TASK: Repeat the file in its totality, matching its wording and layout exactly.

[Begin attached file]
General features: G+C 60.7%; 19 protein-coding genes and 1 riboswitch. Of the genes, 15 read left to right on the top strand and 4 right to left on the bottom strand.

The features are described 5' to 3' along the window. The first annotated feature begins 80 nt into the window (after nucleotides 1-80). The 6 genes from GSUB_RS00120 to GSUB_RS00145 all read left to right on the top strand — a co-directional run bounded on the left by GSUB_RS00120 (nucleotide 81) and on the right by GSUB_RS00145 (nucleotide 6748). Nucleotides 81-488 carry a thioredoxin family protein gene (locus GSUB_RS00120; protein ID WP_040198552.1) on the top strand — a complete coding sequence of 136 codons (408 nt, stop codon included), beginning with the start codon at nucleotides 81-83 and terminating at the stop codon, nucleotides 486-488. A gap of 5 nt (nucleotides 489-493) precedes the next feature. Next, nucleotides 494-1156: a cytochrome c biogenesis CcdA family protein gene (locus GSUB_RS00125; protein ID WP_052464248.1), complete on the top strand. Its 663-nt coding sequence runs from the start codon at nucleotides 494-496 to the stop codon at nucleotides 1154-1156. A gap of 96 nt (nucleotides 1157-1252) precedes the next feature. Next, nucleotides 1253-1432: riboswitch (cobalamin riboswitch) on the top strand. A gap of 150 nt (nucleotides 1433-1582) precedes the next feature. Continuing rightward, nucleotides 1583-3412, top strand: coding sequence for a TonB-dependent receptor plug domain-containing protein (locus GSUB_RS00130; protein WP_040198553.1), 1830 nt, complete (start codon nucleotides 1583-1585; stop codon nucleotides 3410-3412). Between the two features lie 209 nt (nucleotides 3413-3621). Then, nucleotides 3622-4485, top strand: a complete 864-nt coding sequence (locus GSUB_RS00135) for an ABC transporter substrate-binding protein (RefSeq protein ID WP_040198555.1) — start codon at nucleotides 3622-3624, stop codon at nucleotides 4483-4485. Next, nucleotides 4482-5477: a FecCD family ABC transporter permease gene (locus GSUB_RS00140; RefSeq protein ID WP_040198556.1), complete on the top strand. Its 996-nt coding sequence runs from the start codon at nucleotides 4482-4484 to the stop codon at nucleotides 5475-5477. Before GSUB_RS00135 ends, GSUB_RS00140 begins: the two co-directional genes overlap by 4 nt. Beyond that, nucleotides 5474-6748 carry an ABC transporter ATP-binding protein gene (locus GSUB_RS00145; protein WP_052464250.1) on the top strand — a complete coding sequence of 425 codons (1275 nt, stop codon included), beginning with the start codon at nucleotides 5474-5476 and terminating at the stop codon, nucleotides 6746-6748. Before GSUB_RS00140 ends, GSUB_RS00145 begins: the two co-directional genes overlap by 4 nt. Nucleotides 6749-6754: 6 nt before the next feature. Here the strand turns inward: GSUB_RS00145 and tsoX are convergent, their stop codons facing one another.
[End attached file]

General features: G+C 60.7%; 19 protein-coding genes and 1 riboswitch. Of the genes, 15 read left to right on the top strand and 4 right to left on the bottom strand.

The features are described 5' to 3' along the window. The first annotated feature begins 80 nt into the window (after nucleotides 1-80). The 6 genes from GSUB_RS00120 to GSUB_RS00145 all read left to right on the top strand — a co-directional run bounded on the left by GSUB_RS00120 (nucleotide 81) and on the right by GSUB_RS00145 (nucleotide 6748). Nucleotides 81-488 carry a thioredoxin family protein gene (locus GSUB_RS00120; protein ID WP_040198552.1) on the top strand — a complete coding sequence of 136 codons (408 nt, stop codon included), beginning with the start codon at nucleotides 81-83 and terminating at the stop codon, nucleotides 486-488. A gap of 5 nt (nucleotides 489-493) precedes the next feature. Next, nucleotides 494-1156: a cytochrome c biogenesis CcdA family protein gene (locus GSUB_RS00125; protein ID WP_052464248.1), complete on the top strand. Its 663-nt coding sequence runs from the start codon at nucleotides 494-496 to the stop codon at nucleotides 1154-1156. A gap of 96 nt (nucleotides 1157-1252) precedes the next feature. Next, nucleotides 1253-1432: riboswitch (cobalamin riboswitch) on the top strand. A gap of 150 nt (nucleotides 1433-1582) precedes the next feature. Continuing rightward, nucleotides 1583-3412, top strand: coding sequence for a TonB-dependent receptor plug domain-containing protein (locus GSUB_RS00130; protein WP_040198553.1), 1830 nt, complete (start codon nucleotides 1583-1585; stop codon nucleotides 3410-3412). Between the two features lie 209 nt (nucleotides 3413-3621). Then, nucleotides 3622-4485, top strand: a complete 864-nt coding sequence (locus GSUB_RS00135) for an ABC transporter substrate-binding protein (RefSeq protein ID WP_040198555.1) — start codon at nucleotides 3622-3624, stop codon at nucleotides 4483-4485. Next, nucleotides 4482-5477: a FecCD family ABC transporter permease gene (locus GSUB_RS00140; RefSeq protein ID WP_040198556.1), complete on the top strand. Its 996-nt coding sequence runs from the start codon at nucleotides 4482-4484 to the stop codon at nucleotides 5475-5477. Before GSUB_RS00135 ends, GSUB_RS00140 begins: the two co-directional genes overlap by 4 nt. Beyond that, nucleotides 5474-6748 carry an ABC transporter ATP-binding protein gene (locus GSUB_RS00145; protein WP_052464250.1) on the top strand — a complete coding sequence of 425 codons (1275 nt, stop codon included), beginning with the start codon at nucleotides 5474-5476 and terminating at the stop codon, nucleotides 6746-6748. Before GSUB_RS00140 ends, GSUB_RS00145 begins: the two co-directional genes overlap by 4 nt. Nucleotides 6749-6754: 6 nt before the next feature. Here the strand turns inward: GSUB_RS00145 and tsoX are convergent, their stop codons facing one another.